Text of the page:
As Real Ale prepares for its 21st anniversary of brewing quality craft beer in the Hill Country, owner Brad Farbstein is making a passion project come true. The whiskey and gin fan will launch Real Spirits Distilling Co. this April with a party, distillery tours and specialty cocktails.
Though years in the making, Real Spirits truly gained speed after Farbstein hired distiller Davin Topel in March of 2016. The distiller is a Jack-of-all-Trades
by any definition. Before relocating to Texas after the birth of his first child, Topel had already piled up a list of jobs that included snowmaking, bartending, ski patrol, firefighting and, yes, distilling. He worked at Utah’s High West Distillery, grew more interested about the process of distilling spirits. When Topel’s resume landed on Farbstein’s desk, the former’s outdoor skills piqued the latter’s interest. After interviewing several applicants, it was Topel's relatively newness to the field and his survival skills that helped him land the gig.
“Topel is an outdoors man … he’s someone who can sustain himself in the wild, which I think is a good attribute for someone independently," Farbstein said.
Topel is tasked with developing Real Ale’s spirit and barrel program and the results will be available for consuming starting April 8. The process is familiar to those who’ve stopped by the ever-expanding brewery. Topel takes Devil’s Backbone, a Belgian-style tripel, and Real Heavy, a Scotch ale, and distills them into a Signature whiskey and a single-barrel whiskey. The Real Ale Belgian wit is used for the gin. Hops are left out of the brewing process to accommodate for the spirit mash.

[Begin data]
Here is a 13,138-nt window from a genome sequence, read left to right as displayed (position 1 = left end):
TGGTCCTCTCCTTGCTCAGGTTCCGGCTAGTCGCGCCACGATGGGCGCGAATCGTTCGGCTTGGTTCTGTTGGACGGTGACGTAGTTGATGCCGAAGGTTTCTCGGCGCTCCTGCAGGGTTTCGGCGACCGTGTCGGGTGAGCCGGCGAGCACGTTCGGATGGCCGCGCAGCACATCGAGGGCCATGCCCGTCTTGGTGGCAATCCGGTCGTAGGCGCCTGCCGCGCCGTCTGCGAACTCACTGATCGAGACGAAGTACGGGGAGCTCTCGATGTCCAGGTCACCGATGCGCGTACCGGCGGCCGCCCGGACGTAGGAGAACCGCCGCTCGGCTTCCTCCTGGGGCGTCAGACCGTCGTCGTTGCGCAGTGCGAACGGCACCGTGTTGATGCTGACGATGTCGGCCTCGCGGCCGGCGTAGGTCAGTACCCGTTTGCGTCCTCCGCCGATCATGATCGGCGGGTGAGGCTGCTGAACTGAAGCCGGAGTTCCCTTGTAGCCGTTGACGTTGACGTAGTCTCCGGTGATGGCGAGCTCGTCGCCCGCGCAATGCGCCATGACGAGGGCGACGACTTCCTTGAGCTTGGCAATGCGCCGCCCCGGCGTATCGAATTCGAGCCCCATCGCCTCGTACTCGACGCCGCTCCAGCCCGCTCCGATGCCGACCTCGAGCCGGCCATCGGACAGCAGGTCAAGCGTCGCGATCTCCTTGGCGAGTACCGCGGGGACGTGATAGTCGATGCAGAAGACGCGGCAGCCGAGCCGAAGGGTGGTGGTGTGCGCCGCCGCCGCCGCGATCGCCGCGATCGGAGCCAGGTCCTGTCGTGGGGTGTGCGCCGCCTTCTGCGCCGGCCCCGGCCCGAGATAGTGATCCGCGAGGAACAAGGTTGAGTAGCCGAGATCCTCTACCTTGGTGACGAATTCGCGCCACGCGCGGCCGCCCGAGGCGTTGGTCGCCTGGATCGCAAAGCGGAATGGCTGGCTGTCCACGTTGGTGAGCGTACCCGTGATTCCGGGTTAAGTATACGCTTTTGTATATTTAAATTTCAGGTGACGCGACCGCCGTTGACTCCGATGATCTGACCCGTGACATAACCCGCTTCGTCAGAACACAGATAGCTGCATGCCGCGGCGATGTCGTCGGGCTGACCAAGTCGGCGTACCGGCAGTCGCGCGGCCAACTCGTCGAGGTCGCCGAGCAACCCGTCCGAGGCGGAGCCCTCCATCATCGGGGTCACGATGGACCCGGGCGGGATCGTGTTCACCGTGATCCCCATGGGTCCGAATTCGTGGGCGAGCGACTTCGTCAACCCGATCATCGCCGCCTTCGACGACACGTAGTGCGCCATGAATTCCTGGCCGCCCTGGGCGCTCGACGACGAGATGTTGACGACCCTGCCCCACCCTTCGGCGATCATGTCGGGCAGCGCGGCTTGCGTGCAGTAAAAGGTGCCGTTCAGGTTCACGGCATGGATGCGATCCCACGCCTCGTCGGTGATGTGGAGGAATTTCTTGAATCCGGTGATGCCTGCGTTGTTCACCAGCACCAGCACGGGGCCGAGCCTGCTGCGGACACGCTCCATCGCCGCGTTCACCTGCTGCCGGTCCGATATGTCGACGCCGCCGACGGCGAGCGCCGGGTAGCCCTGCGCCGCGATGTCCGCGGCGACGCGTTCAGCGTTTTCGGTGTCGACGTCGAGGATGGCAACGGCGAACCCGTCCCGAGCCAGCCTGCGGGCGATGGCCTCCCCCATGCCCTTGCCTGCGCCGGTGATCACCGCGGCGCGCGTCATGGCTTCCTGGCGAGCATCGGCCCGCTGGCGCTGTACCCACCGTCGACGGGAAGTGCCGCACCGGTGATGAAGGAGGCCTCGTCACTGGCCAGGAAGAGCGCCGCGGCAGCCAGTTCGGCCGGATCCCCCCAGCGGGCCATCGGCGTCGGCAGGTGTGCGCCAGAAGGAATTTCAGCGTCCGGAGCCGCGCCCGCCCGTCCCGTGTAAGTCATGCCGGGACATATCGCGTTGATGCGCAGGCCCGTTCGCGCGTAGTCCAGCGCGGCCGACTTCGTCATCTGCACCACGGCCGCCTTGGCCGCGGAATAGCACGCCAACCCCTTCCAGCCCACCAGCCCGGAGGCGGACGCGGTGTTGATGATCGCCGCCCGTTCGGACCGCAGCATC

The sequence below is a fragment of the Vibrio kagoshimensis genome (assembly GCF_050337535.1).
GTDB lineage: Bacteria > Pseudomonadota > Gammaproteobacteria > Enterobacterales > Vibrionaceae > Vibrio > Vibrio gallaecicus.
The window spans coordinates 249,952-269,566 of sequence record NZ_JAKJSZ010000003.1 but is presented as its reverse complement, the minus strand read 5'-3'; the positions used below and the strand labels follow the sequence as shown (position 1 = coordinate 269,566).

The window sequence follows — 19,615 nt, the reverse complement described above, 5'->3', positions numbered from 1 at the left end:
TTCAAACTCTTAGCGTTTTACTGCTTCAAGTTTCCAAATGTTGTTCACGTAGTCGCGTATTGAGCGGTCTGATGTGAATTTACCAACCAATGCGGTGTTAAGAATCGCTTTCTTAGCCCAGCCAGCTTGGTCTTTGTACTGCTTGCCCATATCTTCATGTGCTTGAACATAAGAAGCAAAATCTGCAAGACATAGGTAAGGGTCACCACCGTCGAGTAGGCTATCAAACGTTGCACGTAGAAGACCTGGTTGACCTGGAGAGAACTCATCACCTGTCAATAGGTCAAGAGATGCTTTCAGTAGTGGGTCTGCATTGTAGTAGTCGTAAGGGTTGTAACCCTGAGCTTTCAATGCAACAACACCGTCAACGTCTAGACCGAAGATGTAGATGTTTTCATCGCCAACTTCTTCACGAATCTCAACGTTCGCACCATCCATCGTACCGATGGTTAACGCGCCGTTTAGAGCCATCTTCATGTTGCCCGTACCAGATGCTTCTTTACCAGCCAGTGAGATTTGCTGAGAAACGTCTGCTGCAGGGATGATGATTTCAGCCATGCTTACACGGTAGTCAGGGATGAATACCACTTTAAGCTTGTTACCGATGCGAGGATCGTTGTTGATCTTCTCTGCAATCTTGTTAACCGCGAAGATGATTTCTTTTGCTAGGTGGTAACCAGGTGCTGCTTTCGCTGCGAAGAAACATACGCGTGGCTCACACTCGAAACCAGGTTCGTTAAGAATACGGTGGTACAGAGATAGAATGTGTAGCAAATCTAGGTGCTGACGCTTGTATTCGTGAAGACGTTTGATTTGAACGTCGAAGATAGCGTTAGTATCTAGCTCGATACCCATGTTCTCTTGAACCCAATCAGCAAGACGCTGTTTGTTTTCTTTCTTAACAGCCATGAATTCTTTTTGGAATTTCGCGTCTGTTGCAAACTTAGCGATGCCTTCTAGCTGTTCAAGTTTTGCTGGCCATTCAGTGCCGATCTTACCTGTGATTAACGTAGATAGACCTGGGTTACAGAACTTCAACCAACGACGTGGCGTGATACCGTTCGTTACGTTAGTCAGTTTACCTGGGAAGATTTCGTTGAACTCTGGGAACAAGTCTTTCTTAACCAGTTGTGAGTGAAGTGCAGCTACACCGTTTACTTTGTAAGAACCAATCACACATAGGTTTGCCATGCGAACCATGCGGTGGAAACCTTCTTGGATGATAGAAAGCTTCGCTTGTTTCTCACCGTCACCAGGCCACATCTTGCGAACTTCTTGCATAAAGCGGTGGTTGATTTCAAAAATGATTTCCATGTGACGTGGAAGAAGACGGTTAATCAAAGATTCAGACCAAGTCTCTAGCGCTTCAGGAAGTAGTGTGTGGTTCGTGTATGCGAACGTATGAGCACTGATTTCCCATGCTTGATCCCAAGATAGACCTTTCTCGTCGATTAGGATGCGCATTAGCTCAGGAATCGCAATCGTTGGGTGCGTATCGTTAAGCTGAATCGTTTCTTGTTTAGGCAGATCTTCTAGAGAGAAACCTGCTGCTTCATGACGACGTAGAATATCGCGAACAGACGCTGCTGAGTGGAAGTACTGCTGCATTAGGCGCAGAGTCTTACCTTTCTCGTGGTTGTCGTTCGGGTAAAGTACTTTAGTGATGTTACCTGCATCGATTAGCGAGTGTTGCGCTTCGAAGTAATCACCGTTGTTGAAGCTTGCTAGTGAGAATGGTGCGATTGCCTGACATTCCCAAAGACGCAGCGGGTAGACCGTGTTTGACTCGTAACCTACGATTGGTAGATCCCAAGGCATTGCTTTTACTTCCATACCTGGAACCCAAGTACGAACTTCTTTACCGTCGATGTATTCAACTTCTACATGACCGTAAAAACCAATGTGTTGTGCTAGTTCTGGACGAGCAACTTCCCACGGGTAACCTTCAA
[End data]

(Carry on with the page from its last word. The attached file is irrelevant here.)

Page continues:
And it makes the spirits hard to replicate, especially as they go in a program
that uses spirit barrels to age beers.
“Using the beers as the base is truly unique and cannot be mimicked by other people,” Farbstein said.
The gin, made using Real Ale's Belgian wit, doesn’t make the most sense from a financial standpoint as the wash starts with a low alcohol content and is distilled twice to beef up said proof. The third distillation is when the botanicals — all 10 of them — come in to play inside the Spanish HOGA hand-hammered still that holds 265 gallons. Much like newcomer Seersucker gin, Texas is front and center for this bouquet that really only calls for a splash of Topo. Expect notes of Rio Grand Valley grapefruit and Blanco lavender, along with orange peel, lemon peel, juniper, yaro root, Australian bottlebrush, grains of paradise, angelica root and lime. The gin is then aged for 60 to 80 days, a process borrowed from the Cognac industry.
All spirits will be available in 750 milliliter bottles. The catch? Whiskey and gin fans can only buy two a month per person at the Blanco-based brewery, per TABC rules.
This isn’t going to be a high-production, high-volume distillery,” Farbstein said while noting the spirit industry’s few large players that make entering the field ultra-competitive. “We want to focus on the artisanal side of this. There are no plans to distribute.”
For the April 8 launch, the Signature whiskey and gin will be available for $50, and 125 bottles of the single barrel whiskey (barrel No. 11, which stood out among the rest, if you must know) will be available for $65.
A traditional Manhattan will be offered along with a Whiskey Smash using house-made hibiscus mint simple syrup. Garnishes will be sourced from Pure Luck Cheeses who grown their own herbs in Dripping Springs. Topel’s gin-based tipple, the Blanco Breeze, will feature gin, cucumber, lemon, Topo Chico and a sprig of Blanco lavender.
The experimentation won't stop at whiskey and gin. Plans are in place for a pear brandy (watch out Kinsman Rakia) later this year, as well as some barreling experiments.
“I would say there is no limit for the program,” Farbstein said.
Real Spirits Launch Party
11 a.m.-4 p.m. April 8
Real Ale Brewing Company
231 San Saba Ct., Blanco